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What Are Ghost Kitchens, and Why Is Kroger Betting on Them?

By James Brumley – Oct 15, 2020 at 8:35AM

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This rethinking of how the restaurant business should work offers enormous opportunities for those who play it the right way.

It's the sort of press release headline most investors might breeze past, sounding more like a publicity piece than an explanation of a significant development. The fact that grocery chain Kroger (KR -1.41%) is partnering with food delivery name ClusterTruck to wade deeper into the ghost kitchen business, however, is no small matter.

As it turns out, the ghost kitchen industry is big, and it is expected to become enormous over the course of the next several years.

What's a ghost kitchen?

It's possible you've been a customer of one and not even realized it. Simply put, a ghost kitchen prepares food meant for delivery to a consumer on behalf of a restaurant. You place the order online, the restaurant passes the order along to off-site chefs, and about a half-hour later, that meal is at your door. They're also called virtual restaurants or dark kitchens, and they don't serve any sit-down customers of their own. Other actual restaurants are their customers.

Kroger is getting into the game. Last week, the grocer revealed it would be operating two such kitchens, allocating about 1,000 square feet for the cause at one store in Indiana, and another in Ohio. Delivery-only restaurant operator ClusterTruck will be working with Kroger on the endeavor, bringing (among other things) software and experience to the table.

Chefs working in a restaurant kitchen

Image source: Getty Images.

There's a clear upside to the model for the restaurants that use it -- efficiency. A typical restaurant kitchen generally isn't preparing as much food as it's capable of preparing at any given time. The ghost kitchens concept more fully monetizes the space. Another key upside is reach. Restaurants can use dark kitchens to offer their menus to an area that's otherwise too far away to serve.

Kroger is hoping to use its existing facilities and infrastructure to execute on this concept as well and build out a potential new revenue stream.

Critics might say that it seems like a lot of effort for not a lot of payoff. But don't underestimate the potential of this business model, both as a cash cow and as a growth engine.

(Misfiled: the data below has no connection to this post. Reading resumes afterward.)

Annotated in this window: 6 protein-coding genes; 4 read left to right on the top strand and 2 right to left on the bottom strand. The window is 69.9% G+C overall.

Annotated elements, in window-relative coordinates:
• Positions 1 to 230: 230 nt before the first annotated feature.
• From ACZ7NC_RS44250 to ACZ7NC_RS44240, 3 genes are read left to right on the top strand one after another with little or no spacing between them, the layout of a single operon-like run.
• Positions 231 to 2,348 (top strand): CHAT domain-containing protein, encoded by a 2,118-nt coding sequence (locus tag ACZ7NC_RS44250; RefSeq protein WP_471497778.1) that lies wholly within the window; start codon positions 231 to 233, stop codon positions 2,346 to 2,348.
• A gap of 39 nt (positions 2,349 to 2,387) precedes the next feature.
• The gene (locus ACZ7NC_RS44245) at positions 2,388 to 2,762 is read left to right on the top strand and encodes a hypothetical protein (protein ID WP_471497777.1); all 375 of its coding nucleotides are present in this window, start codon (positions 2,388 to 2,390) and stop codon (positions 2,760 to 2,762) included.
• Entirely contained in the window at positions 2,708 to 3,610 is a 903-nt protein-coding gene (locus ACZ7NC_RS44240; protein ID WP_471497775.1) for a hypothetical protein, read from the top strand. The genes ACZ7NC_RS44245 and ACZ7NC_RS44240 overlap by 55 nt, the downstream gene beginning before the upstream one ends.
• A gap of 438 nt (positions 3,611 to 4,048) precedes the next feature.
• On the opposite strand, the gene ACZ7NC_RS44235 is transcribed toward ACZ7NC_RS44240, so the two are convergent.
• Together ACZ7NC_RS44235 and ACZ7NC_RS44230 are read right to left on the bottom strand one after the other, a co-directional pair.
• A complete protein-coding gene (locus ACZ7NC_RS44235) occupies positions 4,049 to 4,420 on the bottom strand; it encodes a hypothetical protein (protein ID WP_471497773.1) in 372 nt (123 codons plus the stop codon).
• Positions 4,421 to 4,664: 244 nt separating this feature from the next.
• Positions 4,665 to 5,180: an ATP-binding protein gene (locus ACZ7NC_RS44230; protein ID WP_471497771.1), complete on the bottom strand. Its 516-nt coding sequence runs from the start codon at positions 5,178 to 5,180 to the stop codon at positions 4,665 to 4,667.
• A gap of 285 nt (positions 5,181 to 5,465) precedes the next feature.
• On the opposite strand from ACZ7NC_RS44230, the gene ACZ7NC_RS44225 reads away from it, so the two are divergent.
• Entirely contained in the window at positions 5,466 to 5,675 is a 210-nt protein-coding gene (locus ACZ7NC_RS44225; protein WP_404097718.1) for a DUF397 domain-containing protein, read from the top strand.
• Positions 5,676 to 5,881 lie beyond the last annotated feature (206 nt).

Big, and getting bigger

The future size of the ghost kitchen market varies from one source to another, and what that source considers a ghost kitchen. All the forecasted revenue numbers start with a "b," though, save one. That's research firm Euromonitor's suggesting that the world's ghost kitchens could be selling $1 trillion worth of food by 2030. That would be about one-third of global restaurant revenue expected that year.

Clearly Kroger's focus is closer to home; all 2,758 of its stores are found within the United States. That may ultimately make for an even bigger and better opportunity, though.

The National Restaurant Association says the country's restaurant industry is worth just a little less than $900 billion per year. William Blair analysts suggested in 2018 -- well before COVID-19 rattled the world -- that off-premise eating (i.e, carry out and delivery) would account for more than half of the nation's restaurant revenue by 2022, driven by annualized growth of online food-delivery orders at a rate of 25%.

The coronavirus pandemic has only accelerated this shift. Online review platform Yelp parsed data in March and found that, even at that early stage of the contagion, "searches for dining in on restaurant food to dining out increased by 300 times in just a couple of weeks." In its June update, Yelp said that "we've seen a 10X increase in searches for takeout since March 10."

Some of those consumers will eventually return to restaurants. Indeed, many already are.  Others won't for a long while, though, if ever. A Harris Poll performed in June found that 40% of Americans would enter a restaurant only one month after the coronavirus infection rate had leveled off. Another 20% said they'd wait six months following a flattening of the COVID-19 infection rate before eating in a restaurant. As of the most recent look, the nation's daily number of new cases is on the rise.

Less discussed but more alarming is the prospect that a wide swath of the country's consumers are permanently altering their restaurant visit habits, perhaps without even realizing it.

The take-away on ghost kitchens

Given the data and outlook, it would seem Kroger may not even be moving aggressively enough in establishing just two ghost kitchens in partnership with ClusterTruck. Just keep in mind that these two kitchens may be a test run of sorts, in preparation for a much bigger restaurant-minded effort in the future.

In fact, the grocery has already dabbled in the eat-in restaurant business that could regain relevance in a post-COVID world. That's its Kitchen 1883 concept first unveiled in 2017, offering traditional comfort food in a familiar trendy restaurant setting. Clearly the company sees some sort of healthy opportunity in the restaurant business.

James Brumley has no position in any of the stocks mentioned. The Motley Fool recommends Yelp. The Motley Fool has a disclosure policy.

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